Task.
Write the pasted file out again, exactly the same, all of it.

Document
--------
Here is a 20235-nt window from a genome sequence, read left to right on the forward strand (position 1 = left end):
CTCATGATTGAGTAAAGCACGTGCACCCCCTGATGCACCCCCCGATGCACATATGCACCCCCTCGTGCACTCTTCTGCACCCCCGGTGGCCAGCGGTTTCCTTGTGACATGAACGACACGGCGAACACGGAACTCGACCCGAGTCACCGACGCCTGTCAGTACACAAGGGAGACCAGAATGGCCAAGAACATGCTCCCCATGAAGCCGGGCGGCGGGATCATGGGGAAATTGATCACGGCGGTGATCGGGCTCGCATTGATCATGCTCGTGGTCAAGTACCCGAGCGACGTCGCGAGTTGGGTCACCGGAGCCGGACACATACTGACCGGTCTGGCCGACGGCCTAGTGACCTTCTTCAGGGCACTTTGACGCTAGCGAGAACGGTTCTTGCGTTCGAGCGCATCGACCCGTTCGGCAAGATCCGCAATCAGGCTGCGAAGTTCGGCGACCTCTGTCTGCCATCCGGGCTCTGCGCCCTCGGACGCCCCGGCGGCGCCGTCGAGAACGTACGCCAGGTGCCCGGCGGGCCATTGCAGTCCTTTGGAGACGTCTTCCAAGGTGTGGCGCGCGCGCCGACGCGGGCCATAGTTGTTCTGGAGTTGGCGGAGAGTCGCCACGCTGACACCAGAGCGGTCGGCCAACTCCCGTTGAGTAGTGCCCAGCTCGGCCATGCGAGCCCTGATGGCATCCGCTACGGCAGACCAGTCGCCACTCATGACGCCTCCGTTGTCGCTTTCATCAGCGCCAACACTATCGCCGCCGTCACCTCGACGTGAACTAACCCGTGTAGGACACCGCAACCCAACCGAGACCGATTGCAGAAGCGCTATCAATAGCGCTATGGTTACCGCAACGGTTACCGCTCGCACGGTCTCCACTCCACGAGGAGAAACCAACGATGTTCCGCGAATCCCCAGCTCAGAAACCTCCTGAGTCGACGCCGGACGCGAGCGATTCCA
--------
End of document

Here is a 20235-nt window from a genome sequence, read left to right on the forward strand (position 1 = left end):
CTCATGATTGAGTAAAGCACGTGCACCCCCTGATGCACCCCCCGATGCACATATGCACCCCCTCGTGCACTCTTCTGCACCCCCGGTGGCCAGCGGTTTCCTTGTGACATGAACGACACGGCGAACACGGAACTCGACCCGAGTCACCGACGCCTGTCAGTACACAAGGGAGACCAGAATGGCCAAGAACATGCTCCCCATGAAGCCGGGCGGCGGGATCATGGGGAAATTGATCACGGCGGTGATCGGGCTCGCATTGATCATGCTCGTGGTCAAGTACCCGAGCGACGTCGCGAGTTGGGTCACCGGAGCCGGACACATACTGACCGGTCTGGCCGACGGCCTAGTGACCTTCTTCAGGGCACTTTGACGCTAGCGAGAACGGTTCTTGCGTTCGAGCGCATCGACCCGTTCGGCAAGATCCGCAATCAGGCTGCGAAGTTCGGCGACCTCTGTCTGCCATCCGGGCTCTGCGCCCTCGGACGCCCCGGCGGCGCCGTCGAGAACGTACGCCAGGTGCCCGGCGGGCCATTGCAGTCCTTTGGAGACGTCTTCCAAGGTGTGGCGCGCGCGCCGACGCGGGCCATAGTTGTTCTGGAGTTGGCGGAGAGTCGCCACGCTGACACCAGAGCGGTCGGCCAACTCCCGTTGAGTAGTGCCCAGCTCGGCCATGCGAGCCCTGATGGCATCCGCTACGGCAGACCAGTCGCCACTCATGACGCCTCCGTTGTCGCTTTCATCAGCGCCAACACTATCGCCGCCGTCACCTCGACGTGAACTAACCCGTGTAGGACACCGCAACCCAACCGAGACCGATTGCAGAAGCGCTATCAATAGCGCTATGGTTACCGCAACGGTTACCGCTCGCACGGTCTCCACTCCACGAGGAGAAACCAACGATGTTCCGCGAATCCCCAGCTCAGAAACCTCCTGAGTCGACGCCGGACGCGAGCGATTCCA